New Delhi, Sep 25 Before fixing a new date for the presentation of Union Budget 2017-18, the government is likely to hold discussions with the Election Commission to avoid any clash with the schedule of five states headed for polls.
Assembly elections are due to be held in February in Uttar Pradesh, Punjab, Uttarakhand, Goa and Manipur.
"When we traditionally had the Union Budget presentation on the last day of February, the Election Commission always knew of it and would weave around poll schedule accordingly. Now that the government has decided to advance the Budget, some kind of consultations need to happen with Election Commission," a top official said.
The elections in five states, he said, are likely to be held in phases and the government in no way wants any of them to clash with the Budgetary exercise.
The Cabinet last week agreed to advance the presentation of the Budget to complete the legislative exercise before the beginning of new financial on April 1 as it would help plan spending on schemes better and boost economy. The new date is yet to be decided.
The Finance Ministry has proposed that the Budget presentation be fixed for February 1 and the entire exercises be completed by March 24.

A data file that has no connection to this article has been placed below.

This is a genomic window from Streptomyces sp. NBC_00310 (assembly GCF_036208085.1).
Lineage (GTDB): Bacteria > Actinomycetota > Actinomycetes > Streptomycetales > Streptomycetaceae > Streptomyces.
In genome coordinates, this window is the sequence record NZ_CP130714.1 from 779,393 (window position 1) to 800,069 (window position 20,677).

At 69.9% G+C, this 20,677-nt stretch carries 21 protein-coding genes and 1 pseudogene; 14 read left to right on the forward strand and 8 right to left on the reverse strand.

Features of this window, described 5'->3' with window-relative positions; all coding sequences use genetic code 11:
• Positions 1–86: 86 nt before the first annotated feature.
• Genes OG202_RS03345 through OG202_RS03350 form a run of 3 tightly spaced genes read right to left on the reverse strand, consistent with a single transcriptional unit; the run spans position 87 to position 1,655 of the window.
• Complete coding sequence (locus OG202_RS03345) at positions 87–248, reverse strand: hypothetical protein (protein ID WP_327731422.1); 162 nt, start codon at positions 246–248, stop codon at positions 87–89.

It wanted the Budget Session of Parliament to begin before January 25 and go in for a three-week break between February 10 and 15 before reconvening between March 10 and 15 to complete the legislative exercise. But with assembly elections in five states likely to be held in phases, this Budget schedule may clash with the campaigning and polling.
So the government wants to get a fix on the likely dates after speaking to Election Commission. While tenure of Punjab, Manipur and Goa assemblies is due to end on March 18, 2017, that of Uttarakhand is till March 26, 2017. Uttar Pradesh assembly tenure expires on May 27.
The Cabinet had on September 21 in-principle decided to end the colonial-era tradition of presenting Union Budget on last day of February and advance it to help complete the legislative approvals for the annual spending plans and tax proposals before the beginning of the new financial year on April 1.
It also decided to scrap 92-year old practice of having a separate railway budget and merge it with general budget.
Presently, the Budget approval process happens in two parts extending to the second or third week of May, hampering early implementation of schemes and spending programmes.
To facilitate early presentation of the Budget, the finance ministry had proposed that the Budget Session of Parliament be convened sometime before January 25, a month ahead of the current practice.
Consequently, the preparation for the Budget would now start in early October and GDP estimates made available on January 7 instead of February 7.